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Habitat Management and Restoration

Land use change is a major contributing factor to the threats faced by Scottish biodiversity. The way in which land is both used and managed will be critical in determining the rate biodiversity is regenerated or lost, especially in the face of a changing climate. Loss of biodiversity has devastating impacts on ecosystem services and environmental health.

Woodland habitats are invaluable areas with the potential for high biodiversity. With the adoption of Net Zero Emissions targets increasing within both the private and public sectors, the demand for investment in woodland habitat restoration has increased in recent years. Woodland restoration relates to the recovery of woodland habitats through a variety of methods and practises, including:

  • Policy shifts to those centred around biodiversity friendly land use methods
  • Habitat improvement and regeneration
  • Increases in habitat connectivity to support the growth of biodiversity between areas

This project will investigate and answer three key questions in three corresponding Work Packages:

1. Mapping the flows of benefits and risks from woodland expansion in Scotland - How can public and private sector investors, at low risk, restore woodland habitats for multiple benefits to society in addition to increasing natural carbon capture and biodiversity, and what land is available for this?

The interdisciplinary approach will include the mapping of the past flows of benefits and risks derived from woodland expansion based on both socio-economic analysis and communities' lived experiences. The vulnerability of native woodlands under different climate scenarios will also be explored and current research on the subject will be assessed. The benefits and unintended consequences of future woodland restoration will be analysed through a variety of methods, including Agent Based Modelling, map-based integrated socio-biophysical modelling, community-based participatory assessments, and mixed methods sociological approaches.

For more information read this.

2. What is the impact of Muirburn on nature and how does this impact compare to wildfires and mechanical removal of vegetation?

Case studies of habitat restoration and management will be utilised to investigate the impact on biodiversity regarding muirburn across mainland Scotland. The occurrence and impact of wildfires relating to muirburn will also be explored. Mechanical methods such as mowing are being considered as an alternative to muirburn, but their influence on biodiversity, fire risk and soil remain undetermined. The aim will therefore be to highlight the impacts and interaction between muirburn and wildfire and provide information on the effects of mechanical removal when compared to muirburn.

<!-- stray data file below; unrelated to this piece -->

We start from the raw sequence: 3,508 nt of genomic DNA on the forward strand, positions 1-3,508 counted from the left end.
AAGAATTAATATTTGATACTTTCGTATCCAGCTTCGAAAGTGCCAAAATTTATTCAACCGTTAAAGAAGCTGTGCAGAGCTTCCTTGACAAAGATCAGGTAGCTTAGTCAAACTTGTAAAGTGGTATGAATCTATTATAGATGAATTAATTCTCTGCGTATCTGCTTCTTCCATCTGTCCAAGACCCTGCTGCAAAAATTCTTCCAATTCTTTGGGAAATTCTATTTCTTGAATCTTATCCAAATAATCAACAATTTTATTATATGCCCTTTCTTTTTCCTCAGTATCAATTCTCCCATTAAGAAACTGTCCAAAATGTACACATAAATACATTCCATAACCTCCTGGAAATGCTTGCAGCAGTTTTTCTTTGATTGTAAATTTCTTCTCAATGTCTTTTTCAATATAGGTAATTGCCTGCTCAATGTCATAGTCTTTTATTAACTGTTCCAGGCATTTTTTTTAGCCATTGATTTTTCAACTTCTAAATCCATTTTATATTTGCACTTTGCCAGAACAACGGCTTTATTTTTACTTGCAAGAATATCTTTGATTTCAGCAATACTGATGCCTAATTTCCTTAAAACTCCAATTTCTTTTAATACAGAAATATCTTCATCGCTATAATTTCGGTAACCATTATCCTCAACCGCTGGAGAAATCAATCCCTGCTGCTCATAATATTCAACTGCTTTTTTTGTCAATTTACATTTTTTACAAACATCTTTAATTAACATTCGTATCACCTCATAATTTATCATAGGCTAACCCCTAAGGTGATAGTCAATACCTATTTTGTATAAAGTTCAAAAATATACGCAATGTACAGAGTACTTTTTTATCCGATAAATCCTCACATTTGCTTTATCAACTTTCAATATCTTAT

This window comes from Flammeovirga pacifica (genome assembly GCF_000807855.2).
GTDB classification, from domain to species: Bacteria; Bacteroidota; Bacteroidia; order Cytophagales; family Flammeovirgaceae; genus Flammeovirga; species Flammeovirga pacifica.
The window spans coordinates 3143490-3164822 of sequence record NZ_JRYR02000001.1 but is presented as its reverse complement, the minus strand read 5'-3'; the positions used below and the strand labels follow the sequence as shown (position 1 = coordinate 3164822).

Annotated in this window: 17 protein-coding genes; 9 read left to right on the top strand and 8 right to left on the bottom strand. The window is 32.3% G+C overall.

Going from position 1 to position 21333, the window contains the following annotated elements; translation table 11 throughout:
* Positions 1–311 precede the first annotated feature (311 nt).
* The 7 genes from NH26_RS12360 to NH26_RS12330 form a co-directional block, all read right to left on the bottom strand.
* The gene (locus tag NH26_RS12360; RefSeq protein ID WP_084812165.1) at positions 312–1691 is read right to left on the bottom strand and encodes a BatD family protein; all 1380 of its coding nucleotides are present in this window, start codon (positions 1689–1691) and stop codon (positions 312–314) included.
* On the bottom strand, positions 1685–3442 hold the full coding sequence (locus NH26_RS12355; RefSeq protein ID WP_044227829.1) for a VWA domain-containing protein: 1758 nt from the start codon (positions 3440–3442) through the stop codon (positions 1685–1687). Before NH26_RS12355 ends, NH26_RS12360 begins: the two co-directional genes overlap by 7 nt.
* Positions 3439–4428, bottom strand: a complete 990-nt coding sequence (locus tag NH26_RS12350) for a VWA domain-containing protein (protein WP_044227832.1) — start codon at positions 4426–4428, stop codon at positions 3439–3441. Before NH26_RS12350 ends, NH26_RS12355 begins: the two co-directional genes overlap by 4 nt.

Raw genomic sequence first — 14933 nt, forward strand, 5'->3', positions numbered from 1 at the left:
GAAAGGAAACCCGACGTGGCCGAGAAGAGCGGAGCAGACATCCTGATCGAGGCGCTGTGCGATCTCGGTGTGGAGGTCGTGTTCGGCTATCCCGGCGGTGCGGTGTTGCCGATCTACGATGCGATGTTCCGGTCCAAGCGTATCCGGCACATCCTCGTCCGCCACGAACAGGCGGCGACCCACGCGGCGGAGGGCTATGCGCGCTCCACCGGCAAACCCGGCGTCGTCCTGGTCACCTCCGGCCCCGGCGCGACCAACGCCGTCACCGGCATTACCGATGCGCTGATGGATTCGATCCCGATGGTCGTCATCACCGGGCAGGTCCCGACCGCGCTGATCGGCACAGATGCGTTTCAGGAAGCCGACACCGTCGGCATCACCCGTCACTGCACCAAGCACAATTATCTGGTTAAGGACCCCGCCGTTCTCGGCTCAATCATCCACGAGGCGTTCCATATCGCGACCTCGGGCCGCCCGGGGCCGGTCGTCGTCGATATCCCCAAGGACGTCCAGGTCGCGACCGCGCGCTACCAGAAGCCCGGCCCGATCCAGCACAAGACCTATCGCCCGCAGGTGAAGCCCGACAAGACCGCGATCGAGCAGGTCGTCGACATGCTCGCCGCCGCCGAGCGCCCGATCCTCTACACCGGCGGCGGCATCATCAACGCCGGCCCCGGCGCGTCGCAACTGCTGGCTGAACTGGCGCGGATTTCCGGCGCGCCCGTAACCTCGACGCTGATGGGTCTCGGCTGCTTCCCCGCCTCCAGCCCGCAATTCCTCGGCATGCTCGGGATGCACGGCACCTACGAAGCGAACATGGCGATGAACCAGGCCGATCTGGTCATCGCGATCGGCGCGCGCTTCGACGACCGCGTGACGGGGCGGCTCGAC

3. How do our ancient woodlands function and how successful is woodland restoration?

To fully understand how ancient woodlands function, a greater understanding of woodland ecosystems is needed, especially in regard to soil organic matter and carbon cycling. Advanced eDNA metabarcoding will be employed to build on existing work in order to generate highly detailed community profiles of soil organisms to allow for comparison between case study sites. Changes in ecosystem properties and restoration success at the sites will be assessed, as well as the levels of biodiversity observed.

These outputs will be applied to inform current and future government policies in order to  tackle the threats faced by Scottish biodiversity. 


The Principle Investigator is Andy Taylor (  

Team members include: Marie Castellazzi, Alessandro Gimona, Matt Hare, Ade Ibiyemi, Kate Irvine, Anna Conniff Roy Neilson, Doug Salt, Jenni Stockan,  Andy Taylor and Royal Botanic Garden Edinburgh (RBGE): Chris Ellis.

Acknowledgement: 'Habitat Management and Restoration' (JHI-D4-4)  is supported by the Rural and Environment Science and Analytical Services Division of the Scottish Government through its Strategic Research Programme (2022-2027) as part of the Biodiversity theme.


Project Information
Project Type: 
Active Project


Areas of Interest

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The James Hutton Research Institute is the result of the merger in April 2011 of MLURI and SCRI. This merger formed a new powerhouse for research into food, land use, and climate change.